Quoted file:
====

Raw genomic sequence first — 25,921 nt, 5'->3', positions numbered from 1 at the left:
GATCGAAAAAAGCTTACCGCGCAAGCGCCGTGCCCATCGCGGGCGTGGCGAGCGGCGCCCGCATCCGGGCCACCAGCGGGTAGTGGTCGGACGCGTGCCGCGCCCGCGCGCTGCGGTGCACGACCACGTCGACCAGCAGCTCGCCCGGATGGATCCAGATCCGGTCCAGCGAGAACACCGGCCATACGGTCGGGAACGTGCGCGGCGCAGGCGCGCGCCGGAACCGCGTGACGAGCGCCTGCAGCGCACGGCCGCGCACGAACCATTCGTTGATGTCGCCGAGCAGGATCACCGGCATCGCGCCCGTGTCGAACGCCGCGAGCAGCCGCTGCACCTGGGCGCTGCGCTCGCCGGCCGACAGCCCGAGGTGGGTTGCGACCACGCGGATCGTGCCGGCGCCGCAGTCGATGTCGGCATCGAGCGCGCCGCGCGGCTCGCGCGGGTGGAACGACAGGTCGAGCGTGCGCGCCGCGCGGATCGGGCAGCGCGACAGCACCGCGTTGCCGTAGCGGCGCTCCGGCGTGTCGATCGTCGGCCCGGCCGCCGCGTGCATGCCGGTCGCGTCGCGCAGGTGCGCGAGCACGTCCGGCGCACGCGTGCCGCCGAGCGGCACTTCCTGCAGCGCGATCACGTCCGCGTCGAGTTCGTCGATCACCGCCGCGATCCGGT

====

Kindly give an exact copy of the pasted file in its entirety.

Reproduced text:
Raw genomic sequence first — 25,921 nt, 5'->3', positions numbered from 1 at the left:
GATCGAAAAAAGCTTACCGCGCAAGCGCCGTGCCCATCGCGGGCGTGGCGAGCGGCGCCCGCATCCGGGCCACCAGCGGGTAGTGGTCGGACGCGTGCCGCGCCCGCGCGCTGCGGTGCACGACCACGTCGACCAGCAGCTCGCCCGGATGGATCCAGATCCGGTCCAGCGAGAACACCGGCCATACGGTCGGGAACGTGCGCGGCGCAGGCGCGCGCCGGAACCGCGTGACGAGCGCCTGCAGCGCACGGCCGCGCACGAACCATTCGTTGATGTCGCCGAGCAGGATCACCGGCATCGCGCCCGTGTCGAACGCCGCGAGCAGCCGCTGCACCTGGGCGCTGCGCTCGCCGGCCGACAGCCCGAGGTGGGTTGCGACCACGCGGATCGTGCCGGCGCCGCAGTCGATGTCGGCATCGAGCGCGCCGCGCGGCTCGCGCGGGTGGAACGACAGGTCGAGCGTGCGCGCCGCGCGGATCGGGCAGCGCGACAGCACCGCGTTGCCGTAGCGGCGCTCCGGCGTGTCGATCGTCGGCCCGGCCGCCGCGTGCATGCCGGTCGCGTCGCGCAGGTGCGCGAGCACGTCCGGCGCACGCGTGCCGCCGAGCGGCACTTCCTGCAGCGCGATCACGTCCGCGTCGAGTTCGTCGATCACCGCCGCGATCCGGT